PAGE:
Brigham Young University Journal of Public Law


Lahny R. Silva


A little over a century after the creation of the first juvenile court in America, the states and the federal government continue to try to find an effective and practical solution to juvenile delinquency. Beginning with the “Best Interest of the Child Standard” in 1899, juvenile justice policy has evolved into a mixed bag of philosophies. State statutes littered with “Best Interest” rhetoric, have interestingly resulted in state policies that are retributive in nature and disproportionately affect minority communities. The disconnect between theory and practice is the product of decades of socio-political influence on juvenile justice policy as well as a replacement of the “Best Interest” standard with staunch retributive ideals. This article puts forth a contemporary understanding of “Best Interest,” so as to unite theory and practice. This union may provide guidance for more effective policies in the realm of juvenile justice.

America faces a costly and overburdened prison industrial complex that is fed by the juvenile justice system. Transfer provisions seamlessly transport juvenile offenders into adult court for criminal prosecution. Juveniles adjudicated in adult court face harsher penalties and diminished socio-economic opportunity than juveniles adjudged in juvenile court. While state lawmakers have recently recognized a decrease in violent crime among juveniles overall, many have refrained from advocating policies that promote true “Best Interest” ideals and instead have maintained a focus on law and order. Recent scientific research and psychosocial studies along with the past decade of United States Supreme Court precedent suggest that policymakers’ emphasis on retribution is misguided and anachronistic. Instead, legislators ought to be recognizing the real differences between juveniles and adults namely the “immaturity” of minors as well as their penchant for rehabilitation. This principle is already entrenched in other areas of law such as the minor abortion line of cases.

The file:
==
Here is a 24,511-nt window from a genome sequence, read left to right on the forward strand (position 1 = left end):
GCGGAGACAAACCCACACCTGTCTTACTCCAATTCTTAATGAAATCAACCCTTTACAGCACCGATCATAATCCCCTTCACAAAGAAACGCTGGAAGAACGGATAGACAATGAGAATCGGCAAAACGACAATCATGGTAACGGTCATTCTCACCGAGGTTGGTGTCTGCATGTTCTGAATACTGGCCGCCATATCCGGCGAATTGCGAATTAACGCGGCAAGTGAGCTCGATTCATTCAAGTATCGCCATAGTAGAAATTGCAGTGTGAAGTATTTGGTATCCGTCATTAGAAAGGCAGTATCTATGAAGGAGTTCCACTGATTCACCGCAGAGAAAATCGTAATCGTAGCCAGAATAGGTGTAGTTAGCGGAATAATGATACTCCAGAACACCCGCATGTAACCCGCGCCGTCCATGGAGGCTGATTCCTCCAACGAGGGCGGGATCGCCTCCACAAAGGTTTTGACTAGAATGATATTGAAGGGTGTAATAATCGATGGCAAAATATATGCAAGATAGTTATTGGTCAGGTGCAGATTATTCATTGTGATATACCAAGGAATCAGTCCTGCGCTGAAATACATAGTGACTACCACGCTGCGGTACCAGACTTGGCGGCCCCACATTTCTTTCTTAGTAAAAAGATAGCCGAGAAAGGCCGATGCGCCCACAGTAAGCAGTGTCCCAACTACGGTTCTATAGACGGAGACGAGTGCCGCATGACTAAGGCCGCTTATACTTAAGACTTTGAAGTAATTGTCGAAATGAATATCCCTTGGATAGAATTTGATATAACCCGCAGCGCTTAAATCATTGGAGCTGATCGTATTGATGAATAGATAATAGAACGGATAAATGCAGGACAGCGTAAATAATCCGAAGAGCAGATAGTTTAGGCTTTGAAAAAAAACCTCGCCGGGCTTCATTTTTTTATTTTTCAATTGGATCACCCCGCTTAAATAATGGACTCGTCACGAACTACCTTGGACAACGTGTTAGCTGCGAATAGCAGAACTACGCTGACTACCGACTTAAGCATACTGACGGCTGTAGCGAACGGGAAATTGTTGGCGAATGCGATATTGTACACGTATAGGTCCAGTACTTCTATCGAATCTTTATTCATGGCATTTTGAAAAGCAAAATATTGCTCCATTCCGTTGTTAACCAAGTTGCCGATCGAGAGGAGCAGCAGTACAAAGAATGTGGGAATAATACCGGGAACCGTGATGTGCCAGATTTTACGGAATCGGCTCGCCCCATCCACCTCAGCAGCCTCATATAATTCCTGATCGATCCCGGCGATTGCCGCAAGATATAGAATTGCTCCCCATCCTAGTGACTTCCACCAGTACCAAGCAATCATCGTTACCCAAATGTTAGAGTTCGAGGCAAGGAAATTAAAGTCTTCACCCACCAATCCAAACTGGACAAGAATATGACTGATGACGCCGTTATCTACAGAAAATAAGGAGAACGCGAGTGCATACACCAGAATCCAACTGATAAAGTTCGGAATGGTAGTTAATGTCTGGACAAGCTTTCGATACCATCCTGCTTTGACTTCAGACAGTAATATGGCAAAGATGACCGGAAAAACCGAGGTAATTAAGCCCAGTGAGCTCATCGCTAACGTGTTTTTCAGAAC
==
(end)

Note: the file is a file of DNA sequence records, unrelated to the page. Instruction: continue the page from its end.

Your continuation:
This article advocates for a return to the “Best Interest of the Child” standard. Calling for an organic view of “Best Interest where contemporary contextual factors may be considered,” this article suggests that “Best Interest” calls for a focus on mitigation. This argument builds on Elizabeth S. Scott’s and Laurence Steinberg’s mitigation theory of juvenile justice. Scott and Steinberg argue that adolescents, because of their biological and psychosocial distinctions, possess a diminished capacity and are thereby less criminally blameworthy. Therefore, they argue, this diminished capacity ought to be recognized in the adult prosecution of juveniles. This article argues that Scott and Steinberg’s mitigation paradigm implicitly contains Best Interest principles that may help guide legislators in fashioning legal tools for which to adjudicate juvenile offenders in adult court.

Beginning with a call for a “presumption of immaturity” in transfer decisions, this essay begins to examine practical solutions within a mitigation paradigm guided by Best Interest principles. Borrowing from minor abortion jurisprudence, it is contended that in those jurisdictions that have established automatic transfer provisions there ought to be a “presumption of immaturity” that the state must overcome prior to commencing an adult prosecution of a juvenile. Moreover, in the actual adjudication of a juvenile in adult court, defenses such as diminished capacity and extreme mental or emotional disturbance (“EMED”) may provide a vehicle for the admissibility of psychological and neurological evidence associated with adolescent immaturity and development thereby allowing the fact-finder to consider such evidence in its determination of criminal blameworthiness.


© 2014 BYU J. Reuben Clark Law School